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Thursday, November 17, 2005

Conrad Black is indicted in the USA...in addition to being a major neocon supporter, his UK Telegraph newspaper is known as the mouthpiece of the London vogueys (the Conde Nast empire is run from London, the NYC lackeys just follow orders) while his "outspoken" fashionable wife, Barbara Amiel, is a close friend of A Wintour...

"...U.S. prosecutors announced criminal fraud charges on Thursday against Conrad Black, accusing the ex-publisher of looting his now-shrunken media empire, once one of the world's largest.
The Canadian-born Black, a flamboyant conservative who is a member of the British House of Lords, was accused of siphoning off money from his former newspaper empire through a scheme that impacted both his publishing company, U.S.-based Hollinger International Inc. , and Toronto-based holding company, Hollinger Inc.
...Black's insolvent holding company, Ravelston Corp. Ltd., was also charged earlier in relation to the $32 million that Black, Radler and other executives were said to have siphoned off from the sales of hundreds of small U.S. newspapers and publications between 1999 and 2001. The executives are accused of disguising the bonuses as non-compete payments to evade Canadian taxes.
Black's newspaper empire, which sometimes served as editorial platforms for his conservative views, began to crumble in November 2003, when he and Radler resigned from Hollinger International after an internal investigation uncovered unauthorized payments. Hollinger International's new management, which sold off flagship titles like Britain's Daily Telegraph and the Jerusalem Post, accused Black and Radler, a Canadian who lives in Vancouver, of operating a "corporate kleptocracy" that drained hundreds of millions of dollars from the company.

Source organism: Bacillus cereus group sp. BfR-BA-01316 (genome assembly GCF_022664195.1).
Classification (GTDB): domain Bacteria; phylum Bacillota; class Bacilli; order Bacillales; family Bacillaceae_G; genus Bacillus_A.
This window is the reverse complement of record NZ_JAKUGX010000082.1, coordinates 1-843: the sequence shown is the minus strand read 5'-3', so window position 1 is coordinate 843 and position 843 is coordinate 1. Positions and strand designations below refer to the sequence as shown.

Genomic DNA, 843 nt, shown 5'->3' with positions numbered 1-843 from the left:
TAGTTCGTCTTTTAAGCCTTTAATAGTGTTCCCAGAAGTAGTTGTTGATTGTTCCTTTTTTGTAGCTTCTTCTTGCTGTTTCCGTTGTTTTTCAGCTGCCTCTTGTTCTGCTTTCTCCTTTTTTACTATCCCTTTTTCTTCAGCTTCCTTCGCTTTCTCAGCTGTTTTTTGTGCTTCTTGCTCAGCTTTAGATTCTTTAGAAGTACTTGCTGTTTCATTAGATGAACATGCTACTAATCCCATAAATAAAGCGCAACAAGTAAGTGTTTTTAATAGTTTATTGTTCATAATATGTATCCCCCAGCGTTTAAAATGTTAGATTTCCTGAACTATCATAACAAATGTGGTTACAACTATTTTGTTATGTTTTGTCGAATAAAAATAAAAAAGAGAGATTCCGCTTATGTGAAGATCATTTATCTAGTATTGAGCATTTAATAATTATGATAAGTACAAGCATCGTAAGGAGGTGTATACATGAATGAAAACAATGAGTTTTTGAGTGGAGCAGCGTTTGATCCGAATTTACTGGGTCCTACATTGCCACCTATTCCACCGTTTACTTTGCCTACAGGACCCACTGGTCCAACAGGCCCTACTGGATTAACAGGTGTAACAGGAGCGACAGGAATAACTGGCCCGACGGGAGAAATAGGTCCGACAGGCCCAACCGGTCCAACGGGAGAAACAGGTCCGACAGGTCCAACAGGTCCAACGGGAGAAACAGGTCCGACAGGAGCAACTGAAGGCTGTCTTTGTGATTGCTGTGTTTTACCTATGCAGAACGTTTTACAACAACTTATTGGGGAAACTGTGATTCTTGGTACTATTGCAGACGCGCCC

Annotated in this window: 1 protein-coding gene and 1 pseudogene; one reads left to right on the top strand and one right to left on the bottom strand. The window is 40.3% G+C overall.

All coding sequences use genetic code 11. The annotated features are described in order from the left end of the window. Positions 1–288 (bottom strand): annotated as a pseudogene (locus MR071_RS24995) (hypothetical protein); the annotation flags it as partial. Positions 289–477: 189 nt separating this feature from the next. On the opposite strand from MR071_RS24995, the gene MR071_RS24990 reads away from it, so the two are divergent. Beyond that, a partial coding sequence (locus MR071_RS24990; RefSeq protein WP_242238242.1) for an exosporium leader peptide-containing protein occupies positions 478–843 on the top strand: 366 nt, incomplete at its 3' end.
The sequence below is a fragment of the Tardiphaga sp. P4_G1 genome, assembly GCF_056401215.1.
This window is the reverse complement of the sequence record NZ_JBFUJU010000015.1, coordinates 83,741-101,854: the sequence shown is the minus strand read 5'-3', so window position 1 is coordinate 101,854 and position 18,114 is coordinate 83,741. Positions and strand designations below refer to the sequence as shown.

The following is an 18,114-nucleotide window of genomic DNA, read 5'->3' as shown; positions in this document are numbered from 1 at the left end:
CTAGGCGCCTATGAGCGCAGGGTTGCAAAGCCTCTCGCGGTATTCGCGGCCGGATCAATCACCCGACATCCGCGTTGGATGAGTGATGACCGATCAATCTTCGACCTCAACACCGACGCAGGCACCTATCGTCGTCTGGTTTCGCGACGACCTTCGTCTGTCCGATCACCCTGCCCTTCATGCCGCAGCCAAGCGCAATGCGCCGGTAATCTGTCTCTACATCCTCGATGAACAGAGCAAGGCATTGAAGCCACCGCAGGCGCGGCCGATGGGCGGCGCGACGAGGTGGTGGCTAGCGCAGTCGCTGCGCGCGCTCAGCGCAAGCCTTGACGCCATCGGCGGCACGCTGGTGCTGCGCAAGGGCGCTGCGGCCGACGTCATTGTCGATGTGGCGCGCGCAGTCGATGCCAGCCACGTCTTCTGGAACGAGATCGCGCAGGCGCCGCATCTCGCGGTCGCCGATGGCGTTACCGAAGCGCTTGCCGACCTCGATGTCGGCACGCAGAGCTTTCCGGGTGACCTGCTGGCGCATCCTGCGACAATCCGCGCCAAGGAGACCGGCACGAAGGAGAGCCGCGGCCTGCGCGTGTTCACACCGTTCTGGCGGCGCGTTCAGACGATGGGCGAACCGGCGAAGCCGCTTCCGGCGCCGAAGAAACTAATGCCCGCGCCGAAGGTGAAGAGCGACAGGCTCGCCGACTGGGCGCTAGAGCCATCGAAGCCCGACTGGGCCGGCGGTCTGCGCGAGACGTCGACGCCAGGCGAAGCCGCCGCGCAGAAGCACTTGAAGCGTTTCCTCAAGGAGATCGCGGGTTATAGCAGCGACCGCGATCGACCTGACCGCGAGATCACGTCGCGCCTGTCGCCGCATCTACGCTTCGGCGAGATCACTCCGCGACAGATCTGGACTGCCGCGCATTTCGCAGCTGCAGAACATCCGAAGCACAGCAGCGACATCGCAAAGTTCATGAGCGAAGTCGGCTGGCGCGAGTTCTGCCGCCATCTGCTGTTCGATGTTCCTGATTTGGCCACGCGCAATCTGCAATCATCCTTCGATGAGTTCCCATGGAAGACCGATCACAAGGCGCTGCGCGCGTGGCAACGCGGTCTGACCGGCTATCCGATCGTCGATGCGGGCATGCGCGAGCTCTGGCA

How kleptocracies benefit "high fashion" - Barbara Amiel, Black's wife, and where some of the stolen money went...


Hollinger International has sued Black and others for $542 million, and Hollinger Inc., which publishes the Chicago Sun-Times, has sued Black, his companies and allies for at least $534 million.
In a separate civil case, the U.S. Securities and Exchange Commission accused Black, Radler and Hollinger Inc. of having "cheated and defrauded" Hollinger International shareholders. In October, FBI agents seized nearly $9 million from the sale of Black's Park Avenue apartment in New York, on the grounds that they were accumulated as part of a fraud scheme..."


Conde Nast is privately owned, so they have no shareholders to swindle - they do their small-scale (compared to Hollinger) swindling by taking advantage of their monopolistic position in the NYC media sector to the benefit of their "contractors" and "major advertisers"...

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